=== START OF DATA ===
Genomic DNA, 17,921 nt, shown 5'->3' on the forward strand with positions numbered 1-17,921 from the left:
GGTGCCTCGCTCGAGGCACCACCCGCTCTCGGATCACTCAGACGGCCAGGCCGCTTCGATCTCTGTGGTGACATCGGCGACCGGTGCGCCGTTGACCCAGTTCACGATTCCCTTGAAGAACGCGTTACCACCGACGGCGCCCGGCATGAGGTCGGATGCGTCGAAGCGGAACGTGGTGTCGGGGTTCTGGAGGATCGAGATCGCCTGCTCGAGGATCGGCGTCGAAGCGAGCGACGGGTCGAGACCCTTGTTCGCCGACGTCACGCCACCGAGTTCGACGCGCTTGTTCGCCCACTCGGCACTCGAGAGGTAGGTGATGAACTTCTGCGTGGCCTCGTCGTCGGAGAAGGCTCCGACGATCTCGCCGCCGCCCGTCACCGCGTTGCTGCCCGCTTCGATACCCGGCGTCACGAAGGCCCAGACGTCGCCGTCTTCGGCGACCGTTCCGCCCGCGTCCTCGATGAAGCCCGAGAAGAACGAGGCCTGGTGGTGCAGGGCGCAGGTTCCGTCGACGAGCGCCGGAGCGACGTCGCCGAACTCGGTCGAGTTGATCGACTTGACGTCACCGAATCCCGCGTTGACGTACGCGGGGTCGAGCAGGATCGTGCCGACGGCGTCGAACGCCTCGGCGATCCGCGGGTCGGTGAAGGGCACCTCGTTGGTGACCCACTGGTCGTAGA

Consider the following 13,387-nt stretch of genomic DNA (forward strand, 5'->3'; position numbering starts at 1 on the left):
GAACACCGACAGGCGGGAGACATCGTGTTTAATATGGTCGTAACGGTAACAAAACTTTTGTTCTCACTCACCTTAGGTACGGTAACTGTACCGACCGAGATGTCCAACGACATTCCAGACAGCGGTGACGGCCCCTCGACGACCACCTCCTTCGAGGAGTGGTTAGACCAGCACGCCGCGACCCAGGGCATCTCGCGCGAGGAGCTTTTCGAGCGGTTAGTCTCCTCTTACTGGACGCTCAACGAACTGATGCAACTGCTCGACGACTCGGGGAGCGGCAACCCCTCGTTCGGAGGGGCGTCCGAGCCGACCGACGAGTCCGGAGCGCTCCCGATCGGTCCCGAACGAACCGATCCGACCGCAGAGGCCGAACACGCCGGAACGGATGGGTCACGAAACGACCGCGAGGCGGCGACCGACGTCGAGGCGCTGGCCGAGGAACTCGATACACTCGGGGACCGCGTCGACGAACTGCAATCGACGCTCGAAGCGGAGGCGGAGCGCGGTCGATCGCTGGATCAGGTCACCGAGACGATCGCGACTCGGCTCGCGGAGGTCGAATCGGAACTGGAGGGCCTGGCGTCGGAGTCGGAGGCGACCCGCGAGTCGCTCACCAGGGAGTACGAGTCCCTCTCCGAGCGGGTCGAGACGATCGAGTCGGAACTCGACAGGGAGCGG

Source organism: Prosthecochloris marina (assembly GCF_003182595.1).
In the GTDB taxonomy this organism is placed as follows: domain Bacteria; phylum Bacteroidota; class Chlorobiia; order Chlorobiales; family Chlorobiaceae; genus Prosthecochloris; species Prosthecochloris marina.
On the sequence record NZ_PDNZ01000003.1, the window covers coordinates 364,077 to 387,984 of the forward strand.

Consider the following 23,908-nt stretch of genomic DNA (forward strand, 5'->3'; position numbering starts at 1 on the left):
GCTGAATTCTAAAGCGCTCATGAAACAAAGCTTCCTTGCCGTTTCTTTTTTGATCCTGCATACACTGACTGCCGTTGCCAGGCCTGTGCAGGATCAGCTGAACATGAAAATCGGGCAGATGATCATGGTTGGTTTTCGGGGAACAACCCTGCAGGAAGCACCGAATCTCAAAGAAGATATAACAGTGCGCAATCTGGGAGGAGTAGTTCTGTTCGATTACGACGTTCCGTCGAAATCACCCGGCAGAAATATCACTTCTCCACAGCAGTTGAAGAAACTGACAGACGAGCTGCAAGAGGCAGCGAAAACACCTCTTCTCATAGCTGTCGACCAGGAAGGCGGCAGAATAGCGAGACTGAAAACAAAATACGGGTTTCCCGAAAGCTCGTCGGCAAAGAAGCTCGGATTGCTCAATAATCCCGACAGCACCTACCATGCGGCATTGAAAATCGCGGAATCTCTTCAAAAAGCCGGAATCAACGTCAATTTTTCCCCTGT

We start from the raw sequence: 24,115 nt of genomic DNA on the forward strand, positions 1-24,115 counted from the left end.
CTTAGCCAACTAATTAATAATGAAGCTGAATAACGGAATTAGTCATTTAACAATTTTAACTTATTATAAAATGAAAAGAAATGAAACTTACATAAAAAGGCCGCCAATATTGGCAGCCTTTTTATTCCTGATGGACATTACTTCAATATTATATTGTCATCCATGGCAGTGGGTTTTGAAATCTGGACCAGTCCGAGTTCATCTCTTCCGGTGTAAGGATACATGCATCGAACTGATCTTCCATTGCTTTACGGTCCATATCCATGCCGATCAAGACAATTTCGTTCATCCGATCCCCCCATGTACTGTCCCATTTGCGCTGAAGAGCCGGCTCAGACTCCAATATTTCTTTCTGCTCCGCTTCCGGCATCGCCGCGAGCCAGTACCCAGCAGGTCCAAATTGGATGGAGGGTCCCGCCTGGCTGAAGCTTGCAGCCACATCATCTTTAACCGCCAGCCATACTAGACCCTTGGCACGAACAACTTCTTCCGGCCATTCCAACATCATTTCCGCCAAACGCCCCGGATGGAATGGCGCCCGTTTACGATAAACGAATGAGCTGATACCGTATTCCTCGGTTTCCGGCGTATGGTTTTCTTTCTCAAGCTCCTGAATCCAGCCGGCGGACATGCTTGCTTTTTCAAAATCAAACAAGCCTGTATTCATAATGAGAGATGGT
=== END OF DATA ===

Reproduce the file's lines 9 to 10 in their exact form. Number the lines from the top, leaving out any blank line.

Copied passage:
GCTGAATTCTAAAGCGCTCATGAAACAAAGCTTCCTTGCCGTTTCTTTTTTGATCCTGCATACACTGACTGCCGTTGCCAGGCCTGTGCAGGATCAGCTGAACATGAAAATCGGGCAGATGATCATGGTTGGTTTTCGGGGAACAACCCTGCAGGAAGCACCGAATCTCAAAGAAGATATAACAGTGCGCAATCTGGGAGGAGTAGTTCTGTTCGATTACGACGTTCCGTCGAAATCACCCGGCAGAAATATCACTTCTCCACAGCAGTTGAAGAAACTGACAGACGAGCTGCAAGAGGCAGCGAAAACACCTCTTCTCATAGCTGTCGACCAGGAAGGCGGCAGAATAGCGAGACTGAAAACAAAATACGGGTTTCCCGAAAGCTCGTCGGCAAAGAAGCTCGGATTGCTCAATAATCCCGACAGCACCTACCATGCGGCATTGAAAATCGCGGAATCTCTTCAAAAAGCCGGAATCAACGTCAATTTTTCCCCTGT

We start from the raw sequence: 24,115 nt of genomic DNA on the forward strand, positions 1-24,115 counted from the left end.